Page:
How can an encounter with a schlemiel have an affect on one’s writing? And does it matter if this encounter is fictional? Will our reading change as a result? And what do the figures of the “gaze” and the “whistle” have to do with these changes?
These are the questions that Meir Abehsera’s narrator prompts in the reader. To be sure, in the last blog entry we saw how the writer leaves his town and the old librarian – who defends his task as a writer (which is to “teach the world”) – to follow the idiot/schlemiel. The writer is prompted to leave with him since he is singled out by the fool and “gazed” at. This gaze is the response to the librarians point which is that what is right and wrong for the idiot may not be right and wrong for others (namely, the writer and the people he wishes to teach). For this reason, we can see that the gaze has an esoteric quality. It is an assurance that what the schlemiel teaches is not a relative kind of truth about good and evil. To be sure, we are introduced to the schlemiel by way of a “whistling” that is supposed to ward away evil. And the advice of the schlemiel to the town is to fight and run away from evil. His whistling is a way of running from evil or fighting against it. And that evil, as he states, is merely an illusion. Whistling will, apparently, challenge it.
I ended the last blog entry with the thought that the schlemiel helps us to get a sense of the shape of evil – regardless of whether that schlemiel is secular or religious. This schlemiel is a Holy Fool; so its absent mindedness is based on a certain tact: namely to challenge evil.
With this in mind, I would like to take us into the next phase of Abehsera’s parable. In this phase, we learn, right off the bat, that:
The writer has had a difficult time since his encounter with the idiot. He has not lifted his pen in years. He even finds it hard to a write a letter to his family. (116)
In this phase of the story, the writer cannot write. The only thing he has is the experience of the schlemiel’s gaze. This gaze has, so to speak, suspended his writing (as well as his sense of himself as a writer with an appointed task of teaching humanity). All he can think about is the gaze:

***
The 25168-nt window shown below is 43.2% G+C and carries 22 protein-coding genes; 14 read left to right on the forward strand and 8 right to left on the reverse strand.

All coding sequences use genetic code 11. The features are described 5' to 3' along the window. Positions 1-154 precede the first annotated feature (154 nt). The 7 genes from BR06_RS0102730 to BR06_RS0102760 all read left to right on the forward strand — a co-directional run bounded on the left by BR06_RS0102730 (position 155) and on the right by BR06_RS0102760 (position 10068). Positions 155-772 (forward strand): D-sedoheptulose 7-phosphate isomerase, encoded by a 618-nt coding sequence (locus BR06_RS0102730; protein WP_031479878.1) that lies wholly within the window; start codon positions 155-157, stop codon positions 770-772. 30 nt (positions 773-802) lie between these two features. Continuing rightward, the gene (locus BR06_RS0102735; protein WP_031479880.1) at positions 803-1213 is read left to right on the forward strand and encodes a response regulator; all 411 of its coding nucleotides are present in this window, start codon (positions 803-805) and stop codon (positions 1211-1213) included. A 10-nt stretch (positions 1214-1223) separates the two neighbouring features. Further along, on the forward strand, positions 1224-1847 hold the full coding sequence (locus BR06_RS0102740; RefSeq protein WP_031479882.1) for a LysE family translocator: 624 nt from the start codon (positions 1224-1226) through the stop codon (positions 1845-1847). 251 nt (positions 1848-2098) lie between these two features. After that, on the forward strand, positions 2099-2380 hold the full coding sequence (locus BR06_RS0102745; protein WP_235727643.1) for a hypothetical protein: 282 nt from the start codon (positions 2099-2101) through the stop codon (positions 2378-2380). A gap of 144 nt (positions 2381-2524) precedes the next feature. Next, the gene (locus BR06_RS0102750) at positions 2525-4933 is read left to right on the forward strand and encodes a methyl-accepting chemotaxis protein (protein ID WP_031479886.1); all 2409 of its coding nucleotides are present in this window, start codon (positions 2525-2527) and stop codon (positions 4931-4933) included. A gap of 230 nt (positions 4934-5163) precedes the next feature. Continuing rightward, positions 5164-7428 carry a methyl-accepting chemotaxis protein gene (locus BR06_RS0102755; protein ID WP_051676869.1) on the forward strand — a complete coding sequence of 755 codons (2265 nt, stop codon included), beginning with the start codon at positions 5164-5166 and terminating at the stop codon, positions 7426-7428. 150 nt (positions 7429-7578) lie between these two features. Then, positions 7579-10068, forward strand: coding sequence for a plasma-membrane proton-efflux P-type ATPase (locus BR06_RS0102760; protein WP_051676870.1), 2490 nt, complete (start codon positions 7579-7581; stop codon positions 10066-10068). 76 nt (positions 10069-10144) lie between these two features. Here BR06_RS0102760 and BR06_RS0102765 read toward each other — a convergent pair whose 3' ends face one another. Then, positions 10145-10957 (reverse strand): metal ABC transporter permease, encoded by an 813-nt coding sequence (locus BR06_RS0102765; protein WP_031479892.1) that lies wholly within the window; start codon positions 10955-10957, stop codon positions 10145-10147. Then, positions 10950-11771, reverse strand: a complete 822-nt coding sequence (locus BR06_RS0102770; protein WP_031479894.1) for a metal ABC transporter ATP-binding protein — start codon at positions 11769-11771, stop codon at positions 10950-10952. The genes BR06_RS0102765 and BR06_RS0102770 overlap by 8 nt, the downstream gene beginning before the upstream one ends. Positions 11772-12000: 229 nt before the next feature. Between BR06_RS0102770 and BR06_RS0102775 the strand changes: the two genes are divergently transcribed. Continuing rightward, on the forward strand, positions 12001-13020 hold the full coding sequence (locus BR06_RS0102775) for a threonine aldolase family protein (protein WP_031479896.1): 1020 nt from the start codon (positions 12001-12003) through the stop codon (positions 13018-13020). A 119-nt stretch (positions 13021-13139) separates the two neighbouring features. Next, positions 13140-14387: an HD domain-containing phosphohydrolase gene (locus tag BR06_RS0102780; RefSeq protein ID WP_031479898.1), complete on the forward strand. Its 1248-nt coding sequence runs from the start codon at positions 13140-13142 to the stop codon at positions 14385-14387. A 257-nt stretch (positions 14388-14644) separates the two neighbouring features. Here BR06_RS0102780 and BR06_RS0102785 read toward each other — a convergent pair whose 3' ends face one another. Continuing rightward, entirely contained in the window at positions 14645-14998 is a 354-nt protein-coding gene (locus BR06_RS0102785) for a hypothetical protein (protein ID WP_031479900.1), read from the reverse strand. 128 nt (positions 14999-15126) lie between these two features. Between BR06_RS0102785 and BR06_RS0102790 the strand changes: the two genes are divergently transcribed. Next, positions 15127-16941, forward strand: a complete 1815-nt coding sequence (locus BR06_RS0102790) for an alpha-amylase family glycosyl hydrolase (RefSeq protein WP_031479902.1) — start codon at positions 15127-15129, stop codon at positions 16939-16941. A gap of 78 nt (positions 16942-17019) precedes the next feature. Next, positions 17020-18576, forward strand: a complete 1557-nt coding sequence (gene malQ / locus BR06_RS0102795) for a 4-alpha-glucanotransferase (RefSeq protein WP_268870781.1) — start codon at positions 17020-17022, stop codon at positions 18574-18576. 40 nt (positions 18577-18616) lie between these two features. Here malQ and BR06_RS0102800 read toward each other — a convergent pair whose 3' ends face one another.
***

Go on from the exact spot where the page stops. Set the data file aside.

From time to time, he is tempted to offer people some peace of mind by tossing them some factual news, but he restrains himself because, you see, on that fateful day, as the idiot look at him with his piercing eyes, he completely lost contact with his work. Or rather, it all became meaningless to him. (116)
Since he is left with his encounter with the schlemiel he wonders about why it means so much to him and this thought leads him to a reflection on his new task. The question that haunts him is whether he himself is a schlemiel or is he, rather, a writer?
The most amazing thing he had yet to discover was that the persona of the idiot happened to mysteriously cohere with an undefined, yet consistent, recurring thought that had accompanied him in his youth. This was precisely the same pounding thought that had him start to write in the first place; but he had lost it…A few days went by before he could finally figure out that he knew the idiot from deep inside himself, not in the sense that they were one and the same person, but that he had become the idiot’s relay. (117)
This new formulation is very telling and it sheds some light on what I have been working on with Walter Benjamin and Kafka; namely, the relationship of Sancho Panza to Don Quixote. This question of what this relationship was and how it relates to the writer and thinker was of interest to both Benjamin and Kafka. For Abehsera the relationship is defined in terms of the writer (Sancho Panza) being the “relay” for the idiot/schlemiel (Don Quixote). But this is more than a relay of foolishness. For Abehsera, it’s a relay of spirituality and wisdom. (Benjamin, I would argue, also saw this kind of relay.)
Abehsera notes that his “wisdom grew at a remarkable pace” once he realized how, now, whenever he tries to speak his words would be overwhelmed by a “rush of ruminations.” And when he tried to speak, he would utter “sheer nonsense.” Now, this “infirmity” prompts him to “search for other modes of communication.” And one of these modes includes whistling. But it also includes theater and play; basically, anything that can make people laugh.